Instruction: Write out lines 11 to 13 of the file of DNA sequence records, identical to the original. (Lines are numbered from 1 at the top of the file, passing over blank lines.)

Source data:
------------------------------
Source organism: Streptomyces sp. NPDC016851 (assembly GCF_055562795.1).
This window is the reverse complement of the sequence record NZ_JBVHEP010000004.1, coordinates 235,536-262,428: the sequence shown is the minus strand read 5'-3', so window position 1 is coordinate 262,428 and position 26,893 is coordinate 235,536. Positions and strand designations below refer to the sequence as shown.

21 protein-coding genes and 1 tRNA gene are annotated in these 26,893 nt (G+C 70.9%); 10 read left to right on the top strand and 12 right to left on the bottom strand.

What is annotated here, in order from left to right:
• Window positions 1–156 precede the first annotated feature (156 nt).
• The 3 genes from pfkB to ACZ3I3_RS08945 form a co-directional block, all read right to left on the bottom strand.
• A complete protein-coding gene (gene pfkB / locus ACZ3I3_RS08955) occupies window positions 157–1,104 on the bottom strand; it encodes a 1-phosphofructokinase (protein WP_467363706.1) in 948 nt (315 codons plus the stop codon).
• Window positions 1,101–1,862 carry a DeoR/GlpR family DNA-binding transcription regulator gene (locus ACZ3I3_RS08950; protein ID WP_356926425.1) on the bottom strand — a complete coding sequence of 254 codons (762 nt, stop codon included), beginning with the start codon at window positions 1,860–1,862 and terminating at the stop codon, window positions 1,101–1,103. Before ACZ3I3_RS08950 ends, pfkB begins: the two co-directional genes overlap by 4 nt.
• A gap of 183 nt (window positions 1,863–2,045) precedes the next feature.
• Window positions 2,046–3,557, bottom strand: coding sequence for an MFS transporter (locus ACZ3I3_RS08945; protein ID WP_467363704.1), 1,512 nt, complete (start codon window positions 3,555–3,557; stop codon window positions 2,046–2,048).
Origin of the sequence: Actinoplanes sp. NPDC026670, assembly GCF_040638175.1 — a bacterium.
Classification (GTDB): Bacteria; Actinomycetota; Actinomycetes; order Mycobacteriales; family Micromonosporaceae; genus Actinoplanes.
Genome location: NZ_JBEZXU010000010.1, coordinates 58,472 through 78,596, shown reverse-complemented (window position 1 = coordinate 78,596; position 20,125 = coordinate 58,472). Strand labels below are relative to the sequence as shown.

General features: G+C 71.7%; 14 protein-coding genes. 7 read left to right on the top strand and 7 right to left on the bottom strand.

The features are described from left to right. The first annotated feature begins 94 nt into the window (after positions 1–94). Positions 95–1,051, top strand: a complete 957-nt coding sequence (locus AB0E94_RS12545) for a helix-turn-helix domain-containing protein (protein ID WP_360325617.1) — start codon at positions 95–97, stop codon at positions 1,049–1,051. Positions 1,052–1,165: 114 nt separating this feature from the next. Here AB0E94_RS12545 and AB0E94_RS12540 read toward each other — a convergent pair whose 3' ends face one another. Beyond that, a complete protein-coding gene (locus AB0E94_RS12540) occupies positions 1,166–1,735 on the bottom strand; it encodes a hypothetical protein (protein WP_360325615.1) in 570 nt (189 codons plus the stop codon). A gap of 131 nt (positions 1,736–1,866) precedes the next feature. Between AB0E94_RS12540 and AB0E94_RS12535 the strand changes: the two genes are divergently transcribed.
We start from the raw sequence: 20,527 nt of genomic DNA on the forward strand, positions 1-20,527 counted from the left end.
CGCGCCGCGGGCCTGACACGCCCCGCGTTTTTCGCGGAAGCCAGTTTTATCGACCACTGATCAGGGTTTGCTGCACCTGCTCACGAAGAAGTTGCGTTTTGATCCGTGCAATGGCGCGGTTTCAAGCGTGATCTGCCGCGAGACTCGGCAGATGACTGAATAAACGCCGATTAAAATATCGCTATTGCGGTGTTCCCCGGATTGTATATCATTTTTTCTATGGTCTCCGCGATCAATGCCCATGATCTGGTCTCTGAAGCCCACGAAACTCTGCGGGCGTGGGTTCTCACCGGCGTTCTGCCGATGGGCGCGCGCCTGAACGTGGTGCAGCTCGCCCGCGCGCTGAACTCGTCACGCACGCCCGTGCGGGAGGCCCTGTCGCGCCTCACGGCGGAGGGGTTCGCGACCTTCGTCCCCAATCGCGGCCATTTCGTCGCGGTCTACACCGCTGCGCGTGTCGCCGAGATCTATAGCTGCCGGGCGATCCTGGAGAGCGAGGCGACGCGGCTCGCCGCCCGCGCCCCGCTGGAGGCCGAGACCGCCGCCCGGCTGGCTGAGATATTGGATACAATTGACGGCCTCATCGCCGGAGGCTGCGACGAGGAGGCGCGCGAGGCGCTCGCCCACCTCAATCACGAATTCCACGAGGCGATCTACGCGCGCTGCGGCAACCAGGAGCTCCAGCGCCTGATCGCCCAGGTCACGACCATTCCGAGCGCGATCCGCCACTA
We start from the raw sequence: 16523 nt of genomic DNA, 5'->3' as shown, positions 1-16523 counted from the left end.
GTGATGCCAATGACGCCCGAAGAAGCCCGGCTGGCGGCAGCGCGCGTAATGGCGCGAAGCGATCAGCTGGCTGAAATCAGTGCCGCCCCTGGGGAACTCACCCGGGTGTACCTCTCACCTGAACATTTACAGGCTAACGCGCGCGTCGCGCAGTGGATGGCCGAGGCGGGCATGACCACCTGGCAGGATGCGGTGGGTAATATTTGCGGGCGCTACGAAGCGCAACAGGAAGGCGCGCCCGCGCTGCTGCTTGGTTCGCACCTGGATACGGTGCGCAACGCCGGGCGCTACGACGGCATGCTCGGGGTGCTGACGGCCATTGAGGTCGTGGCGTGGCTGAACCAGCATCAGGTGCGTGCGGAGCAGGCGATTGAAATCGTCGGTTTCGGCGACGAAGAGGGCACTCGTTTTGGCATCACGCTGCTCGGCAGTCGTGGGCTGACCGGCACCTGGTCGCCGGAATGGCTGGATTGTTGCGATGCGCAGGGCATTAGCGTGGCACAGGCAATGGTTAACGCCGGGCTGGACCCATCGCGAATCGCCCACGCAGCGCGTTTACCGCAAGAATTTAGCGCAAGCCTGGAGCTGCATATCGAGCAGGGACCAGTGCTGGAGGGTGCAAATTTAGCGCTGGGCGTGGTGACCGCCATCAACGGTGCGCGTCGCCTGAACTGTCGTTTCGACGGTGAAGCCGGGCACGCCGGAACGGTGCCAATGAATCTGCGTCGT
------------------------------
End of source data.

Origin of the sequence: Actinoplanes sp. NPDC026670, assembly GCF_040638175.1 — a bacterium.
Classification (GTDB): Bacteria; Actinomycetota; Actinomycetes; order Mycobacteriales; family Micromonosporaceae; genus Actinoplanes.
Genome location: NZ_JBEZXU010000010.1, coordinates 58,472 through 78,596, shown reverse-complemented (window position 1 = coordinate 78,596; position 20,125 = coordinate 58,472). Strand labels below are relative to the sequence as shown.